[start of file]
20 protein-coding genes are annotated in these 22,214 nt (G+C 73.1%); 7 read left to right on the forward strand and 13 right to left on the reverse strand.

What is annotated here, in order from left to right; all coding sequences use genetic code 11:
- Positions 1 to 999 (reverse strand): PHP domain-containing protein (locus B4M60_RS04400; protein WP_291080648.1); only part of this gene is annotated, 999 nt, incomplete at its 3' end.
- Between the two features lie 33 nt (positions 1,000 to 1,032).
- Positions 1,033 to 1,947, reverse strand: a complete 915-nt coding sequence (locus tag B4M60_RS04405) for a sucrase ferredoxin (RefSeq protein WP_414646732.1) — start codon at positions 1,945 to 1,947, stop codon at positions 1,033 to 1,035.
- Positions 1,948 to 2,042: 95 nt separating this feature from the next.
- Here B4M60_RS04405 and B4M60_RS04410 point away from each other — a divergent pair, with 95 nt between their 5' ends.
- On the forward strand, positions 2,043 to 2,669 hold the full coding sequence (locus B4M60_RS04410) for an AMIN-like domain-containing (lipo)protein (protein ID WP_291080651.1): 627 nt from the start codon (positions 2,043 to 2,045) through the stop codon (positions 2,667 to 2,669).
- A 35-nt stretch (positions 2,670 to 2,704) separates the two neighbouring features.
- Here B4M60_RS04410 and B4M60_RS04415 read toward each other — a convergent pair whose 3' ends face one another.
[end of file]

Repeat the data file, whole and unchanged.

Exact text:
20 protein-coding genes are annotated in these 22,214 nt (G+C 73.1%); 7 read left to right on the forward strand and 13 right to left on the reverse strand.

What is annotated here, in order from left to right; all coding sequences use genetic code 11:
- Positions 1 to 999 (reverse strand): PHP domain-containing protein (locus B4M60_RS04400; protein WP_291080648.1); only part of this gene is annotated, 999 nt, incomplete at its 3' end.
- Between the two features lie 33 nt (positions 1,000 to 1,032).
- Positions 1,033 to 1,947, reverse strand: a complete 915-nt coding sequence (locus tag B4M60_RS04405) for a sucrase ferredoxin (RefSeq protein WP_414646732.1) — start codon at positions 1,945 to 1,947, stop codon at positions 1,033 to 1,035.
- Positions 1,948 to 2,042: 95 nt separating this feature from the next.
- Here B4M60_RS04405 and B4M60_RS04410 point away from each other — a divergent pair, with 95 nt between their 5' ends.
- On the forward strand, positions 2,043 to 2,669 hold the full coding sequence (locus B4M60_RS04410) for an AMIN-like domain-containing (lipo)protein (protein ID WP_291080651.1): 627 nt from the start codon (positions 2,043 to 2,045) through the stop codon (positions 2,667 to 2,669).
- A 35-nt stretch (positions 2,670 to 2,704) separates the two neighbouring features.
- Here B4M60_RS04410 and B4M60_RS04415 read toward each other — a convergent pair whose 3' ends face one another.